When discussing data centre security, many articles concentrate specifically on mitigating against network breaches. Infosecurity-magazine.com ran an article November 2013 detailing how ‘cybercriminals were able to access partial information for 1.5 million different customer segments in an Irish data centre’.
Only last week, reports were published, highlighting how a major UK data centre experienced downtime and concurrent issues for nearly 48 hours after a network breach.
However, what about physical security to mitigate against theft of hardware? The well documented Vodafone data centre break in of 2011 (in which thieves broke into Vodafone’s Basingstoke site to steal network equipment) emphasised to all data centre users and operators, the necessity of secure, fortified buildings and halls. Further back, Verizon experienced the famous ‘Ocean’s 11’ type break in, when thieves who were dressed as policemen, tied up security guards before removing $4 million worth of equipment from the site.
But these incidents date back over three years, and so it is easy to see why most data security articles concentrate on network risks – after all, data theft these days is committed by ‘cyber criminals’, right? No one steals physical hardware anymore, right?
Consider Coca Cola’s recent announcement that up to 74,000 records of sensitive data may have been compromised when dozens of laptops were stolen from the company. Coca Cola admit staff driving licence details, salary details and social security details may all have been compromised, offering all affected staff members free credit monitoring, paid at their expense.
The risk to hardware storing data is still very much alive – whether it is stored on a laptop or a server, the hardware on which data is stored is still very much a target for thieves. And rectifying any loss of hardware is expensive, laborious and potentially very harmful to any company.
It is often commented that a data centre provides the securest location to mitigate against the risk of theft of physical hardware. Datacenterjournal.com (for instance) has published a handy list of principles that a client should remember when considering a potential data centre’s security:
- Ensure the data centre has a low key external appearance – why would you want any potential threats knowing that your building is a data centre?
- Limit entry points in and out of the building – who wants large sliding doors that grant entry to all passers by?
- Ensure an external perimeter fence – stopping people getting to the racks is significantly easier if they can’t even get to your building.
- Limit the number of windows – because a glass building really isn’t the safest option now is it?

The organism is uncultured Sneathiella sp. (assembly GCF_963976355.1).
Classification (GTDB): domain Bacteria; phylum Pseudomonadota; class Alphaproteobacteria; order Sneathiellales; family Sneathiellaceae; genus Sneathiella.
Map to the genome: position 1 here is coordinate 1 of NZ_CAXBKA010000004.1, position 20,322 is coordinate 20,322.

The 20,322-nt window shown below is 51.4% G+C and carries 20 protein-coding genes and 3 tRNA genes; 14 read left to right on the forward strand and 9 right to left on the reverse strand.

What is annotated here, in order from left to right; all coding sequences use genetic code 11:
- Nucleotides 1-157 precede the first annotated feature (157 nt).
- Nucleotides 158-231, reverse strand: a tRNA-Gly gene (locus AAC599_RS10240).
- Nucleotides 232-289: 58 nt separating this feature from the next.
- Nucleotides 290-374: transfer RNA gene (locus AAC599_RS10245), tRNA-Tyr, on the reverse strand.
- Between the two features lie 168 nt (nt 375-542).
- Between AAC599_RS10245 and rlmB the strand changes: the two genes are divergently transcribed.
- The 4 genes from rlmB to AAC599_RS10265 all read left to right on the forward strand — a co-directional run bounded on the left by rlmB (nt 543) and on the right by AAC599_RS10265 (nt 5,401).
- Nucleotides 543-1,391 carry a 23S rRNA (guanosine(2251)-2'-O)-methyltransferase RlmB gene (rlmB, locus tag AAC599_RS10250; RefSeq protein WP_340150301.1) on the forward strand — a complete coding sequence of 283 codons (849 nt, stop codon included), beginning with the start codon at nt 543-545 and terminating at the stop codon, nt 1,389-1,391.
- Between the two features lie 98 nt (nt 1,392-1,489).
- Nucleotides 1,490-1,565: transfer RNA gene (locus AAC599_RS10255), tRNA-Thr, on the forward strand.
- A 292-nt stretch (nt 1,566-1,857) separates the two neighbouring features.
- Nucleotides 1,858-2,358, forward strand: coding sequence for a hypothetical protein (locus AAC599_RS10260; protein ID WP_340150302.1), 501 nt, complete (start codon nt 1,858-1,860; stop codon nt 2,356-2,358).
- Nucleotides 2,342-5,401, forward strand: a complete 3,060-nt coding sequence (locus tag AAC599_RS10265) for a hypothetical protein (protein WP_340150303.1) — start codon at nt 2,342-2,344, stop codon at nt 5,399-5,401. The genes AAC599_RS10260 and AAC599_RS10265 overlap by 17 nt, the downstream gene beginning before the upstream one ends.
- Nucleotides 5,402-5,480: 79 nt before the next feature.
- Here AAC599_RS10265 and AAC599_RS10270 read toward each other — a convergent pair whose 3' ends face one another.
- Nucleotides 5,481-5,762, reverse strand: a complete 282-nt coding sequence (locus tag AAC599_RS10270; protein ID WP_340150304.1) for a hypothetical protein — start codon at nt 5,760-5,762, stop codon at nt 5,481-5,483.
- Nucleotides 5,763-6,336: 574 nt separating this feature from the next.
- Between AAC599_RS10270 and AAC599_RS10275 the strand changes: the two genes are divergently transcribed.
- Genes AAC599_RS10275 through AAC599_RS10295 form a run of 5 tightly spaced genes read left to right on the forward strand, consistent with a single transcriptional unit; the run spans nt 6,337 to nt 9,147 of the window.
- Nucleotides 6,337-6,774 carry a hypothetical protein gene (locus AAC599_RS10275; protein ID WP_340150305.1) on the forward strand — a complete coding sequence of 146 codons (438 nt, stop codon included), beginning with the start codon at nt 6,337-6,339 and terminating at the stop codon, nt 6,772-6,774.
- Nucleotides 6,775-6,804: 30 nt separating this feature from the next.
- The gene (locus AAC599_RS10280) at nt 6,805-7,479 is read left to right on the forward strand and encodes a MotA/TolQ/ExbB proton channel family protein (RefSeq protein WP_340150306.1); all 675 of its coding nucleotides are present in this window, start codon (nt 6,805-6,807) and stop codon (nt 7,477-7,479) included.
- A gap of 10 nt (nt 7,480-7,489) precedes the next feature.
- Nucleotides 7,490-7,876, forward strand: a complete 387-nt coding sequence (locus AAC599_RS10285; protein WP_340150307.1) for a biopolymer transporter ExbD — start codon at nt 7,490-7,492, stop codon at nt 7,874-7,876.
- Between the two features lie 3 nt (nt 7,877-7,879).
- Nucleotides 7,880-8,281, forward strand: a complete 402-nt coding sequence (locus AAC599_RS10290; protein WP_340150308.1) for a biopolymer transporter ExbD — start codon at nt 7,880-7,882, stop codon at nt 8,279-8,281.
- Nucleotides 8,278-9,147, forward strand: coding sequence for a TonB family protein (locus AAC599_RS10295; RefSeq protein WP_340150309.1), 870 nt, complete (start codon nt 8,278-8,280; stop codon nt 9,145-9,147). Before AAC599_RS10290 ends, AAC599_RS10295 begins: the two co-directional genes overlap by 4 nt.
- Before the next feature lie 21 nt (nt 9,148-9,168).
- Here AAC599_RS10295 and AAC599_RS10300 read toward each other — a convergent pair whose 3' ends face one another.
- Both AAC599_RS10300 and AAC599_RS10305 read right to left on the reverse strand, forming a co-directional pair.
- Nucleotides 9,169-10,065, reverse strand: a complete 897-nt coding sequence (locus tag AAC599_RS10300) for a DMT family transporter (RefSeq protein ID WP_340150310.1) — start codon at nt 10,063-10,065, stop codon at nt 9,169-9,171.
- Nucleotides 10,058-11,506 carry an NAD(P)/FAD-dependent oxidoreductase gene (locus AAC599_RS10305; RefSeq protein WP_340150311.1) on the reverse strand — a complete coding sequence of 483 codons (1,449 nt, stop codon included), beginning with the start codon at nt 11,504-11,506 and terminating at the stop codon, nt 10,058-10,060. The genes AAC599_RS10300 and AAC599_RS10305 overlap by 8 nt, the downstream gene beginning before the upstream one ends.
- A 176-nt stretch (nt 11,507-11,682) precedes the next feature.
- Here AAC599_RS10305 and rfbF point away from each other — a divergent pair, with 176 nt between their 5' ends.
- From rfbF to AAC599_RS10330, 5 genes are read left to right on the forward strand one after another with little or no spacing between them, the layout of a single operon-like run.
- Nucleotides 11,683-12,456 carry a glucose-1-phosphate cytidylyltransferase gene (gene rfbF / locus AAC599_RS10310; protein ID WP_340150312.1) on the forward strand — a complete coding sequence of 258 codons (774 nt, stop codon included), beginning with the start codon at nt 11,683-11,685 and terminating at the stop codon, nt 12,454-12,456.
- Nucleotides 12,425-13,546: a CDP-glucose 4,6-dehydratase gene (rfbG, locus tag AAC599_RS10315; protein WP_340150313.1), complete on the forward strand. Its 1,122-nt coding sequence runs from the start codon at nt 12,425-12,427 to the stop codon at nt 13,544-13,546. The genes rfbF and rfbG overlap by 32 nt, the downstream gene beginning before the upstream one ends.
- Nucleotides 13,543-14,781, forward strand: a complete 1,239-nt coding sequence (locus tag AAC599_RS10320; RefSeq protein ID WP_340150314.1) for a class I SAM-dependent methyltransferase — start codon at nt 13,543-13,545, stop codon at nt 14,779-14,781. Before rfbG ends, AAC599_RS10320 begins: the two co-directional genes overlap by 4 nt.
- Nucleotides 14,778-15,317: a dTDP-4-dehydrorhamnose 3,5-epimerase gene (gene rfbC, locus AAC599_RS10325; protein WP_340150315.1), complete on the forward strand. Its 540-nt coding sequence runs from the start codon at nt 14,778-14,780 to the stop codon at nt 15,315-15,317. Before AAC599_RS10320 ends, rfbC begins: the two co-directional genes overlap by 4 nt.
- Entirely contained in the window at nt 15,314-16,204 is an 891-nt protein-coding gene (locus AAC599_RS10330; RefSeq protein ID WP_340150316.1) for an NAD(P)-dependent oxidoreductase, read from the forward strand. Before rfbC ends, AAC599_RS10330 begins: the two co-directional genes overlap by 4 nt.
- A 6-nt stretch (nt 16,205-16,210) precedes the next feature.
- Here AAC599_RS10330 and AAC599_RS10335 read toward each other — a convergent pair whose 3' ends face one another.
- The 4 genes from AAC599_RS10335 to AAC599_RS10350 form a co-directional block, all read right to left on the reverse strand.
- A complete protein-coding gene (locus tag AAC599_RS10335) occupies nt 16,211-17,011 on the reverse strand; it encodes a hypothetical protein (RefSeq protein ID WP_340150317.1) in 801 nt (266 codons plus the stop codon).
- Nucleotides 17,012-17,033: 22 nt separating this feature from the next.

- Plenty of cameras – cameras can be used to catch people in the act, to gain evidence, but also to prevent criminal activities in the first place.
However, one principle datacenterjournal.com also recommends is permanent security guards on site. Now for many data centres, this is a chosen option. In the reception of the site sits a security guard. But this is where we recognise not all data centres are indeed the same. And not all necessarily are as secure as you might originally think.
Often, contrary to popular belief, it’s safer not to have a security guard at the front desk. After all, doesn’t the Verizon incident clearly showcase the issue of having an approachable guard on site? If a security guard can be approached, they can be put at risk. And if they can be put at risk, so too can your servers.
This is why our Manchester data centre has a BS5979 CATii Alarm Receiving Centre on site. TeleData’s security camera monitoring, access and egress, environmental monitoring, access control lists etc. are all controlled by our BS5979 CAT ii ARC.
Based on the first floor, behind double blast proof doors and high density concrete walls lives our security team – ensuring that they can never be compromised. Upon arriving at the site, security conduct 5 visual or audio challenges, before you even get to the reception. Outside, every inch of our grounds is monitored by our highly trained team to BS8418 standards – including the roof. Inside, security conducts a further visual and audio challenge, before granting access to the iris scanner. Only then can the data centre be accessed, ensuring the most thorough security checks are imposed, without the risk of an approachable security guard.
Having a BS5979 CAT ii ARC, also grants TeleData a URN (Unique Reference Number). This URN means that should TeleData ever be attacked by a physical threat, the police must respond immediately and with adequate force. The ARC guarantees a swift response is implemented in times of need – something that an onsite guard cannot guarantee.
Further, having the ARC ensures at least 3 highly trained specialist guards on site 24/7/365. Crime stops for no holiday, and TeleData never suffer from a lapse in security.
Physical security threats are still a major concern for data centres, and on site security guards is not as adequate a preventative measure as you might think. When considering security, as datacenterjournal.com points out, a host of factors come into play. But with BS5979 CAT ii being the highest level of security available for a private company, no principle can be as secure as an ARC based on site.